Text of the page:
On our Royal Balloon flight, we were fortunate to share with just one other couple – and our balloon pilot, of course – in a small basket (which our gruff Aussie pilot said was actually a training balloon basket). See here
With Butterfly Balloons, you can also choose from two types of flights.
Their one-hour flights carry 16 to 20 passengers in baskets divided into 5 compartments. Their 90-minute flights carry 6 to 12 people.
Kapadokya Balloons’ “standard” flights also use larger baskets carrying 16 to 20 people, with a flight time of 45 to 65 minutes. Smaller baskets are used for their “deluxe” flights, which carry 10 to 14 passengers (flight time of 1.5 hours).
Urgup Balloons offers three choices.
“Classic” flights have large baskets accommodating 20 to 28 passengers (one-hour flights). “Comfort” flights are also one-hour long but carry fewer people (up to 16). “Deluxe” flights, which are 90 minutes long, take 12 to 16 passengers.
Cappadocia hot air balloon cost
Costs vary, but in general, you should expect to pay between $150 and $250 USD p.p. Ask about a discount for cash payment.
What do the balloon rides include?
The cost of your Cappadocia hot air balloon ride typically includes:
- pick-up and drop-off at your hotel
- a light continental breakfast at the balloon company’s building (e.g., a simple buffet with pastries, juice, coffee and tea)
- watching the crew prepare and inflate the balloon
- the balloon ride
- a glass of champagne or bubbly (and perhaps cake too) when you land
- a certificate of completion and medal as mementos of your flight
Best time to go ballooning
Hot air ballooning in Cappadocia takes place both in winter and summer. But there’s a greater chance of cancellation due to bad weather from October through March.
The best time to visit Cappadocia is in the spring (April to June) and fall (September to October). This is also a good time for hot air ballooning. Summer is also great for ballooning, but the weather is hot for other activities.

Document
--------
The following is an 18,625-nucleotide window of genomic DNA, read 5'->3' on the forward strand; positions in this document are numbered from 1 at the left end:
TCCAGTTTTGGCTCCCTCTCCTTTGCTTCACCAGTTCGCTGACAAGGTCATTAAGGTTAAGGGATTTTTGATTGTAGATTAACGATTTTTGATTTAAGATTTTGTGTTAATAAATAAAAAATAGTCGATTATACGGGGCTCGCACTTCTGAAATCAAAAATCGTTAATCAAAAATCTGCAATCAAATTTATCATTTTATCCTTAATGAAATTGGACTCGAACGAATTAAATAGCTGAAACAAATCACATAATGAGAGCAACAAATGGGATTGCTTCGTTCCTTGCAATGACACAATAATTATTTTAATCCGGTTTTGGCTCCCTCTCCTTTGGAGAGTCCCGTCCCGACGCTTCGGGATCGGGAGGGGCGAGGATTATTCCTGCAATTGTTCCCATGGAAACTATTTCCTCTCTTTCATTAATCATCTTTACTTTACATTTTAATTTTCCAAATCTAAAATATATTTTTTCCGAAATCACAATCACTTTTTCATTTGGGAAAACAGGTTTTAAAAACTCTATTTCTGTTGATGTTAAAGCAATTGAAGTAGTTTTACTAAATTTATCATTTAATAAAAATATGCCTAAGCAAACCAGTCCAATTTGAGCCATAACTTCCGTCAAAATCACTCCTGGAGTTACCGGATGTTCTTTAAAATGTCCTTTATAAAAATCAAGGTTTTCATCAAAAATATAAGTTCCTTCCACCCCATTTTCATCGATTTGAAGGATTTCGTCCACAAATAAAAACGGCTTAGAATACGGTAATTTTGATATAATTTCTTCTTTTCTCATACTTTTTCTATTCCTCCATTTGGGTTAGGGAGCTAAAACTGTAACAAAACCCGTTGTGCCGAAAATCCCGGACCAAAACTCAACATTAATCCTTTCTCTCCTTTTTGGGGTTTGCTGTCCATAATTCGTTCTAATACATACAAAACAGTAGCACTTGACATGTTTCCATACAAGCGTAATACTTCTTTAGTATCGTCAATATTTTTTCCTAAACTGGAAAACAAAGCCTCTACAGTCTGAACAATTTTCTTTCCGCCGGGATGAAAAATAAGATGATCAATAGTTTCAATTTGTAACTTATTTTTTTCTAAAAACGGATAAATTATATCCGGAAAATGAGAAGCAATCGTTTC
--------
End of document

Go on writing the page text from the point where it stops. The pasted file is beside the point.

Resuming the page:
Cancellation due to bad weather
What happens if your balloon tour is canceled because of bad weather?
Companies offer you the choice of rescheduling your balloon ride for the next morning (assuming there’s space) at no extra cost or refunding your money in full.
Are the Cappadocia balloons safe?
Turkey hot air balloons are a popular tourist activity and regulated heavily. Everyone wants to make sure the Cappadocia balloon rides are safe!
Whether balloon tours can proceed on any particular day or not is dependent on the weather. And it’s the Turkish Civil Aviation Authority that governs all hot air balloon companies in Cappadocia and decides whether or not the balloons can fly that day.
The pilots must all have both a private pilot’s licence and a commercial pilot’s licence.
The pilots with Royal Balloon, for example, have accumulated more than 15,000 flight hours and flown more than 200,000 passengers. The company uses British-made balloons. (See here if you’d like to book a Royal Balloon tour.)
The risk of an accident occuring is very small.
That said, as with everything in life, accidents happen, and a handful of balloon accidents have occurred in Cappadocia over the years. Here’s a good article on balloon safety in Cappadocia.
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All photos (except 9, 16, 21 and 22) are © Janice and George Mucalov, SandInMySuitcase
Royal Balloon kindly invited us to experience hot air ballooning in Cappadocia. But all views and words are our own.